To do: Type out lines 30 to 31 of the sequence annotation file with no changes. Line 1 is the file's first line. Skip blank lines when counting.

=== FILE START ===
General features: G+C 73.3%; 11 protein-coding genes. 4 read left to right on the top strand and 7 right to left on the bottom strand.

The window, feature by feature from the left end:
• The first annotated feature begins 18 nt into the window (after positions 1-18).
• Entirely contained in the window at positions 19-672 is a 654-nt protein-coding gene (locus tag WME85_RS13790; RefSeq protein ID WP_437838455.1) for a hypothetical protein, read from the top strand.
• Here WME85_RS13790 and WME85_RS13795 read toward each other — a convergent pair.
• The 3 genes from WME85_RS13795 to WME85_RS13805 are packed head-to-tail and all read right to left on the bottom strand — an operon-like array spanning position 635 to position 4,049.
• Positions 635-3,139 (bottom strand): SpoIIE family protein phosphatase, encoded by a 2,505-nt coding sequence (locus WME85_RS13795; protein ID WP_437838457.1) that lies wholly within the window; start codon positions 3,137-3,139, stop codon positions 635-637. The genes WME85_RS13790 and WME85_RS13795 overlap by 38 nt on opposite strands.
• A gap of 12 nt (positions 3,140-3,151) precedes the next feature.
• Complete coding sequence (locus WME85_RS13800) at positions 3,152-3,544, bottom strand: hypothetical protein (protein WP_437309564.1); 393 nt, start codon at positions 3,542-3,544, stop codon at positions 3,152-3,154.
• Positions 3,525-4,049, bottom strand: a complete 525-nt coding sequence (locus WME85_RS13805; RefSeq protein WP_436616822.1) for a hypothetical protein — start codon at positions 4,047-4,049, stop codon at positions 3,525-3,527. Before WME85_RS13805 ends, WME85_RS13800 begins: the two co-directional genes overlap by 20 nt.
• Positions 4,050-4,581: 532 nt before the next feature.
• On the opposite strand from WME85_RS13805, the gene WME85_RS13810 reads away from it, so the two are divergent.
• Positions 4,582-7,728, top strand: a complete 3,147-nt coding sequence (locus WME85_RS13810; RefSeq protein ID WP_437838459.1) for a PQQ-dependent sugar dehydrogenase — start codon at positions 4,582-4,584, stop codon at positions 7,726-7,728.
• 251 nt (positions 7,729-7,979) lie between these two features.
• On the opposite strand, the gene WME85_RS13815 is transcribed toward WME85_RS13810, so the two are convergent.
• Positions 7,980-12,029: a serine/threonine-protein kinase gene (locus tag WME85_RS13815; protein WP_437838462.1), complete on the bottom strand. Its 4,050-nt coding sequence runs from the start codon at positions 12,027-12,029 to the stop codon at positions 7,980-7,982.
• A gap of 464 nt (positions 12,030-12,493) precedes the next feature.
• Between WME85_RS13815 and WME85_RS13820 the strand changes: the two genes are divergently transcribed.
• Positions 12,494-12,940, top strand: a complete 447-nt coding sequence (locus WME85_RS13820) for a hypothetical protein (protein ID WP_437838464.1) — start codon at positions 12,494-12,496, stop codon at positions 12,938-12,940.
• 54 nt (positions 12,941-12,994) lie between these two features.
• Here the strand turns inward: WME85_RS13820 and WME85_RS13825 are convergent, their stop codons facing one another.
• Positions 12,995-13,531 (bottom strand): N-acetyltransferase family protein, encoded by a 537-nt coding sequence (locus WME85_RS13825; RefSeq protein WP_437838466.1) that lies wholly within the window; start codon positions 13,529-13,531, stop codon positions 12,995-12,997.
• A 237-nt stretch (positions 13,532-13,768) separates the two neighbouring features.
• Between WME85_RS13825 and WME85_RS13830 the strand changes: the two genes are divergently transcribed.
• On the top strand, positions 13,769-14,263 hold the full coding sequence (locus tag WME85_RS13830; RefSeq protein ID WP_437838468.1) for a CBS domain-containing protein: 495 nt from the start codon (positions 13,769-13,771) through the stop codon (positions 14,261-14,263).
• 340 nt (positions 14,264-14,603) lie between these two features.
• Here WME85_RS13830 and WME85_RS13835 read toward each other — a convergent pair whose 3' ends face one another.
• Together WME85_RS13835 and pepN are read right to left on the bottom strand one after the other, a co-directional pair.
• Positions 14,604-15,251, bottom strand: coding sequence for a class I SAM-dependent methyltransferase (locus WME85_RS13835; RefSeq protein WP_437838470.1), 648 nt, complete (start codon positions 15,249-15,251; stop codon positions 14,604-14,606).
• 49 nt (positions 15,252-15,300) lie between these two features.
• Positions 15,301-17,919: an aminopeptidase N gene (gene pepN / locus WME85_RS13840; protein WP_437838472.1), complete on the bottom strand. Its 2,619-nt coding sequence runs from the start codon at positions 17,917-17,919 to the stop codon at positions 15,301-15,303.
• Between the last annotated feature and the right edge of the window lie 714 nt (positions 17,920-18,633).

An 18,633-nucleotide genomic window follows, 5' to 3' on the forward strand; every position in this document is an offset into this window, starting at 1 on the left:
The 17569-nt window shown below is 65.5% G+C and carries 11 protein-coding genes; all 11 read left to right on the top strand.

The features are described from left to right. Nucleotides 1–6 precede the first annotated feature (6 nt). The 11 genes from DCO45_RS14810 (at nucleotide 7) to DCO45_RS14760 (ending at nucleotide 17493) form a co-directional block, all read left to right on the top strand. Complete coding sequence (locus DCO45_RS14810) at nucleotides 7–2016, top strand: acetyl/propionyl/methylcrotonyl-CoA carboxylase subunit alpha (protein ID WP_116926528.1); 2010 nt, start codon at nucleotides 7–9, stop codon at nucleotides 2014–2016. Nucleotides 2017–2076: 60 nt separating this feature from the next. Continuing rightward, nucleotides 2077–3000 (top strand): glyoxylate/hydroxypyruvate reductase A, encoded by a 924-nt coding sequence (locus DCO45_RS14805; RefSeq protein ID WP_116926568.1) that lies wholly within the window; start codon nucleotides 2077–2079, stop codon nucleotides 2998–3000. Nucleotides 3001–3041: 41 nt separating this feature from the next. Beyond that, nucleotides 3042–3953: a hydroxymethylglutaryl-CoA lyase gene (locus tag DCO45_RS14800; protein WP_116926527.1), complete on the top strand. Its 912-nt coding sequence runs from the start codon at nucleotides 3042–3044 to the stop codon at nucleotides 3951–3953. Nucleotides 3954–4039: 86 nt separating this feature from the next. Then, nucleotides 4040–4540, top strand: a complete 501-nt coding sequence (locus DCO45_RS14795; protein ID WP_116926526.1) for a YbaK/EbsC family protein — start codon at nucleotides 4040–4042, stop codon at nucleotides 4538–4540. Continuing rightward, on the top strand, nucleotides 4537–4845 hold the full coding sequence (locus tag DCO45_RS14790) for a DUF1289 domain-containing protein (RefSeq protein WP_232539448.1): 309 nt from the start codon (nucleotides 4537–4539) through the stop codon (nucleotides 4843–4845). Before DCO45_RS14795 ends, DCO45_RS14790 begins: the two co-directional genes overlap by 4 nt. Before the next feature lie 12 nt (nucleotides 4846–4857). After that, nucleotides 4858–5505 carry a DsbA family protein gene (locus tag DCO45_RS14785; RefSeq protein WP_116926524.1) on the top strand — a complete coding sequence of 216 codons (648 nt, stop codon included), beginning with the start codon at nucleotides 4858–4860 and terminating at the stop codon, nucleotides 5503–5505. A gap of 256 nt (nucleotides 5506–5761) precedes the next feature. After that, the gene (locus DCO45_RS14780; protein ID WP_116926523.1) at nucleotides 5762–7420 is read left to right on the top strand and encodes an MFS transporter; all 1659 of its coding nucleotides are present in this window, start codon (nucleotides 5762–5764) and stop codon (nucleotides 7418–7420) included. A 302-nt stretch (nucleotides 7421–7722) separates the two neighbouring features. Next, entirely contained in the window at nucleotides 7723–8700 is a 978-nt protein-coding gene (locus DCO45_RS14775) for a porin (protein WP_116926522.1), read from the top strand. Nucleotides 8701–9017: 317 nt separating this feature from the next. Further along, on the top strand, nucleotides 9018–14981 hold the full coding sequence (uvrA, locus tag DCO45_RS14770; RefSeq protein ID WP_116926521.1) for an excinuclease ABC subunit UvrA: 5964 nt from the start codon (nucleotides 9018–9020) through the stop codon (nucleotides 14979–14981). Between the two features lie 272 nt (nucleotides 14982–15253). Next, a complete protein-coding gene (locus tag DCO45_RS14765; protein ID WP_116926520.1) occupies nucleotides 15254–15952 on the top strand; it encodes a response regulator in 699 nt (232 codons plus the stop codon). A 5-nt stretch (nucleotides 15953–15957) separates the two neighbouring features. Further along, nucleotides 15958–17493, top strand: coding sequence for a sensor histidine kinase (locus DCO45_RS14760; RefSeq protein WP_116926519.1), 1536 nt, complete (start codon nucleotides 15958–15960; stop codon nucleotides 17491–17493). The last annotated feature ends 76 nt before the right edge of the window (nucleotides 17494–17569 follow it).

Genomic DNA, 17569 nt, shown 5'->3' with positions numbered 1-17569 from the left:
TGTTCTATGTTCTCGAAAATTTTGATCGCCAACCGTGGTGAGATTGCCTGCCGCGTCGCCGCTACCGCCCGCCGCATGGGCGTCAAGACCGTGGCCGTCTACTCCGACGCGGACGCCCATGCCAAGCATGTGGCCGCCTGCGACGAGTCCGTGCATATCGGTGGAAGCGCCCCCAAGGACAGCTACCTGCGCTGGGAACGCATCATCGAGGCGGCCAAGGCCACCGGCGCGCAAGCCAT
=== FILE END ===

• 49 nt (positions 15,252-15,300) lie between these two features.
• Positions 15,301-17,919: an aminopeptidase N gene (gene pepN / locus WME85_RS13840; protein WP_437838472.1), complete on the bottom strand. Its 2,619-nt coding sequence runs from the start codon at positions 17,917-17,919 to the stop codon at positions 15,301-15,303.